Acid Reflux

What is Acid Reflux?

When we swallow food or liquids they pass through our esophagus and into the stomach. In between the esophagus and stomach is a muscle called the lower esophageal sphincter. This opens and closes allowing food to pass through into the stomach. Each of us has acid in our stomachs to help breakdown the food we eat. Unfortunately, if the lower esophageal sphincter does not close all the way it can allow some of that acid to move backwards, and up into the esophagus. That is when we experience the “heartburn” from acid reflux because that acid creates a burning sensation.

Acid Reflux Symptoms

The most common symptom of Acid Reflux is heartburn.

Often times acid reflux is referred to as heartburn. Other common acid reflux symptoms include:

  • Chest pain
  • Regurgitation of food or sour liquid
  • Lump in your throat sensation
  • Bloating
  • Dysphagia
  • Unexplained weight loss

If you are experiencing these symptoms persistently, then you might suffer from a condition called Gastroesophageal Reflux Disease (GERD).

If that is the case please contact your nearest TDDC gastroenterologist today.

What causes Acid Reflux or Heartburn?

Although acid reflux is very common, there is not one common cause of acid reflux. There are many components that could contribute to the weakening of the lower esophageal sphincter (LES) and allow for the stomach acid to flow back up the digestive tract. Acid reflux can be caused by some foods, medicines, pre-existing conditions, or activities after eating. Different factors can affect an individual’s acid reflux in very different ways.

Some common causes include:

  • Consuming caffeine- caffeine can function to relax the muscle (LES) that keeps the stomach acid from moving up the esophagus.
  • Alcohol, particularly red wine- alcohol can function to relax the muscle (LES) that keeps stomach acid from moving up the esophagus, and increase stomach acid production.
  • Being overweight or obese- the excess weight can increase the pressure put on the abdomen and allow the stomach acid to backflow.
  • Eating a heavy meal and then lying down- this can allow the stomach acid to backflow.
  • Smoking- relaxes the muscle preventing backflow of stomach acid (LES) and triggers increase in acid production.
  • Being pregnant- changes in hormones can cause more frequent relaxation of the muscle that prevents backflow of stomach acid. (LES)
  • Eating a diet low in dietary fiber- dietary fiber is essential to keep your digestive system flowing smoothly.
  • Carbonated drinks- the carbonation expands in the stomach and the built-up pressure can result in acid reflux.
  • Hiatal Hernia- the entrance into the stomach from the esophagus is enlarged and can allow for the backflow of acid.
  • Lower Esophageal Sphincter is weak or compromised- The lower esophageal sphincter (LES) is the barrier that prevents acid from flowing back up the digestive tract.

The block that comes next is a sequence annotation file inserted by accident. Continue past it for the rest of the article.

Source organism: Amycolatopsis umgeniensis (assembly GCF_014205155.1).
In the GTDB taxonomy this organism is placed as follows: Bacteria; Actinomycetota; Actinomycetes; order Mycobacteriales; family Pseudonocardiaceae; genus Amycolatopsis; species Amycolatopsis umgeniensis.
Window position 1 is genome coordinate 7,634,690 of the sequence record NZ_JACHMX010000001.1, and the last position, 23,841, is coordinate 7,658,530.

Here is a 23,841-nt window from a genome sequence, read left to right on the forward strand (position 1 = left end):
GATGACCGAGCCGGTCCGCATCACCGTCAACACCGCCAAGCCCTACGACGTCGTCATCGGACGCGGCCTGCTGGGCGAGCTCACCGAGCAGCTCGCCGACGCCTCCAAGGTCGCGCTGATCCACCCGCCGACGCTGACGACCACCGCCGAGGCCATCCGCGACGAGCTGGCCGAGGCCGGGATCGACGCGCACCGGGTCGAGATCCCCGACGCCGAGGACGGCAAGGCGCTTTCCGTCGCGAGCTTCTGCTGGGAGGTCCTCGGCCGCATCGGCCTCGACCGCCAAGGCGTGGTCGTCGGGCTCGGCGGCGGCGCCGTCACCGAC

• Spicy Foods- directly irritate the esophagus lining.
  • Fatty Foods- cause the muscle preventing acid reflux (LES) to relax.
  • Aspirin, Ibuprofen, certain muscle relaxers, or blood pressure medications- can act as irritants to the esophageal lining.
  • Chocolate- the chocolate and the caffeine it contains can cause the muscle preventing acid reflux (LES) to relax and the acid to backflow in the digestive tract.
  • Citrus Fruits- the acidity of citrus can irritate the lining of the esophagus.
  • Peppermint- causes the stomach acid to flow back up the esophagus.
  • Tomatoes- the high levels of acidity can irritate the lining of the esophagus.
  • Black pepper, garlic, raw onions- can cause an increase in the amount of acid production.

How can I relieve Acid Reflux?

The best and most effective way to relieve acid reflux is to consult with a board-certified gastroenterologist. However, there are some lifestyle changes that you can implement that will help you lessen the severity and frequency of symptoms.

These include but are not limited to:

  • Avoid the foods and beverages mentioned in the above list
  • Eat slowly and in moderation
  • Stand or sit upright after eating
  • Don’t eat at least 2 hours before going to bed
  • Sleep at an incline
  • Quit smoking
  • Lose weight if overweight
  • Tell your gastroenterologist about the current medications you are taking
  • Limit your caffeine intake

What is the difference between acid reflux and GERD?

Most people in their lives have experienced the burning sensation of acid reflux. However, GERD is the more serious and chronic form of acid reflux. GERD is typically diagnosed when you experience acid reflux more than two times a week and you are experiencing inflammation in your esophagus. If you are experiencing the symptoms of acid reflux more than twice a week, schedule an appointment with a TDDC gastroenterologist today.